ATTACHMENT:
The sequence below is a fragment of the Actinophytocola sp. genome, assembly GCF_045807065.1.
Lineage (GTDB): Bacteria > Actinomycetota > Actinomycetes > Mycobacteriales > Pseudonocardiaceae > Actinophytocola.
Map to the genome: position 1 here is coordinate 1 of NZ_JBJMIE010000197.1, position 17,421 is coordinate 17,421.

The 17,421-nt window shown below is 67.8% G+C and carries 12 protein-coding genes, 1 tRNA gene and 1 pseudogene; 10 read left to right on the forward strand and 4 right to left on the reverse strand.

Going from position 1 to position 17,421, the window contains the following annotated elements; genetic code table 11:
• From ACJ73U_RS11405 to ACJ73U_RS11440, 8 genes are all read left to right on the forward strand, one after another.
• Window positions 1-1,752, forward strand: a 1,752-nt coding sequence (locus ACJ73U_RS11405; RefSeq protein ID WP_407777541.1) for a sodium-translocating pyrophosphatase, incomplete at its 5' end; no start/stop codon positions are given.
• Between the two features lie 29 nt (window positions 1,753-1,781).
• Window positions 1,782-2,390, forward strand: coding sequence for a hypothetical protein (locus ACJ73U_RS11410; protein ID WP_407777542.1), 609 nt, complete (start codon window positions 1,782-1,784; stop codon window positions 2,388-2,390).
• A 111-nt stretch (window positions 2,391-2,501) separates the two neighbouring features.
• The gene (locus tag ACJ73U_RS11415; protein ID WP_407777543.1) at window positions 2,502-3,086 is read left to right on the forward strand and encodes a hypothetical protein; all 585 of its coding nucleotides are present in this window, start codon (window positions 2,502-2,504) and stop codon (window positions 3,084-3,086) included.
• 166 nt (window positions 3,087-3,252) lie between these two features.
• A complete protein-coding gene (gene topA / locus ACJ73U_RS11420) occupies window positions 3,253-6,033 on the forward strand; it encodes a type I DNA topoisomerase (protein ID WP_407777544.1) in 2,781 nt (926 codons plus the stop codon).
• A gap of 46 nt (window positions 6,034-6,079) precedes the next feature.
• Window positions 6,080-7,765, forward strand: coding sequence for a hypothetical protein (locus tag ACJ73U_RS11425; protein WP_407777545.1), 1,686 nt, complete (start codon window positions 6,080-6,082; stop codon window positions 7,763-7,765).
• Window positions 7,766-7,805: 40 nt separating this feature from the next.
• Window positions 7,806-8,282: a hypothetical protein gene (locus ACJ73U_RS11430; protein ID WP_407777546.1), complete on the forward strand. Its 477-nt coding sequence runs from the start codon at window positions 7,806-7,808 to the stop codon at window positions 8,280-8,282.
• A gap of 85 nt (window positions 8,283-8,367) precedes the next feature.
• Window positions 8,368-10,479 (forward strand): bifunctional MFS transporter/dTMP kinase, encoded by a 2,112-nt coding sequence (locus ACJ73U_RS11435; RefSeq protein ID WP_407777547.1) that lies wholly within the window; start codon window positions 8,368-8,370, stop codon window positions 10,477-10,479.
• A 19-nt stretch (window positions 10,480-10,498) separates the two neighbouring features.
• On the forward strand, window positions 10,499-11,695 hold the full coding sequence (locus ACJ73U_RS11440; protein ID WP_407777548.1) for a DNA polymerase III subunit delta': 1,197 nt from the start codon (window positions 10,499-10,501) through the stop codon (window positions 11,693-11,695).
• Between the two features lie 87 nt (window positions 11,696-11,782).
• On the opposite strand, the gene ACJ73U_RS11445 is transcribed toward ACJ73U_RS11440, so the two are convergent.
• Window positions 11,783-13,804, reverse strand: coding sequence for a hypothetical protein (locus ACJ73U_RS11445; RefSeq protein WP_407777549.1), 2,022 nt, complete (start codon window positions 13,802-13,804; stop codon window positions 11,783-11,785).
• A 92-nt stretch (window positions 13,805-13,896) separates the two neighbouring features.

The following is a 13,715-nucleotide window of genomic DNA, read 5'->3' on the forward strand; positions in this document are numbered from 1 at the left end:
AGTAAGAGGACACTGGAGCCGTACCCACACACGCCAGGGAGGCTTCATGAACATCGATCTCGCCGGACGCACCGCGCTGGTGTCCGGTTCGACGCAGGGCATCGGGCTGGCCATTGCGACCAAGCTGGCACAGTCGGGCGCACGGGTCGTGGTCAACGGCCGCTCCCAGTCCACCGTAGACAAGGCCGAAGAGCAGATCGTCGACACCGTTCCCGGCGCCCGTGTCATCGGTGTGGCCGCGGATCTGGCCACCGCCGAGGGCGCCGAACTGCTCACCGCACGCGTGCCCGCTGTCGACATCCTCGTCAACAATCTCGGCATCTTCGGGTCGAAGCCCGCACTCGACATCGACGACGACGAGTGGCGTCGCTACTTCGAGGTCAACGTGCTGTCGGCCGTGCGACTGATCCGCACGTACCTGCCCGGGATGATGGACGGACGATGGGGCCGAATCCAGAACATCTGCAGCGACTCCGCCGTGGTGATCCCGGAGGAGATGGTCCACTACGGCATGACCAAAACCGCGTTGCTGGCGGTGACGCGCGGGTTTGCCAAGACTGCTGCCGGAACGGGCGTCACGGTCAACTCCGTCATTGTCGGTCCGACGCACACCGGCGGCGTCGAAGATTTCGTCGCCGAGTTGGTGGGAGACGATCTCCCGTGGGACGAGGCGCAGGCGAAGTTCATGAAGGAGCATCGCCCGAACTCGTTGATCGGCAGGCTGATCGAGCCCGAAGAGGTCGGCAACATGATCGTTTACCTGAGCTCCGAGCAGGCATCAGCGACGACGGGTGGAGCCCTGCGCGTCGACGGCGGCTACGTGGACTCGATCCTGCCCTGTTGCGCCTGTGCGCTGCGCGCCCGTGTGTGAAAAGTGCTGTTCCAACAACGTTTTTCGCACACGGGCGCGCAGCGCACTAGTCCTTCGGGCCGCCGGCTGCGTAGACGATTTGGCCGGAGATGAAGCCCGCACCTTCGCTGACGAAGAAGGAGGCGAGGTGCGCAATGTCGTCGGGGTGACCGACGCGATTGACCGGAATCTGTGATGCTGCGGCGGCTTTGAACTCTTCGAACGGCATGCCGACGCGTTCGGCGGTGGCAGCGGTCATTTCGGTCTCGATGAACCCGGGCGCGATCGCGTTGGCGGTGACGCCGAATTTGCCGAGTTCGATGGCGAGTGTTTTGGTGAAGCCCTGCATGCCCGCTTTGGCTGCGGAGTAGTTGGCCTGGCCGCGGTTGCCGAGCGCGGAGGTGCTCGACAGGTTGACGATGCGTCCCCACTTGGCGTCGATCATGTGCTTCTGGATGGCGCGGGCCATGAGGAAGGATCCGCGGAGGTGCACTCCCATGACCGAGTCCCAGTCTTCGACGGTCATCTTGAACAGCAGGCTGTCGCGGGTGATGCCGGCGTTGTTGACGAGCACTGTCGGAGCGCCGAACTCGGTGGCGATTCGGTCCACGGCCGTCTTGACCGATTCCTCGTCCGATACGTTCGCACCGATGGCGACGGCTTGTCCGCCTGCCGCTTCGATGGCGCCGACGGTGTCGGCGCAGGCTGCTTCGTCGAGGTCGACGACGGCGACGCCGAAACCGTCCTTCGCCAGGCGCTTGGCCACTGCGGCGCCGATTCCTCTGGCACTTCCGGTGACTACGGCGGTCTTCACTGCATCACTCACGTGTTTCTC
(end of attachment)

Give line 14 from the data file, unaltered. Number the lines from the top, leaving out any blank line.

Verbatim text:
• A gap of 46 nt (window positions 6,034-6,079) precedes the next feature.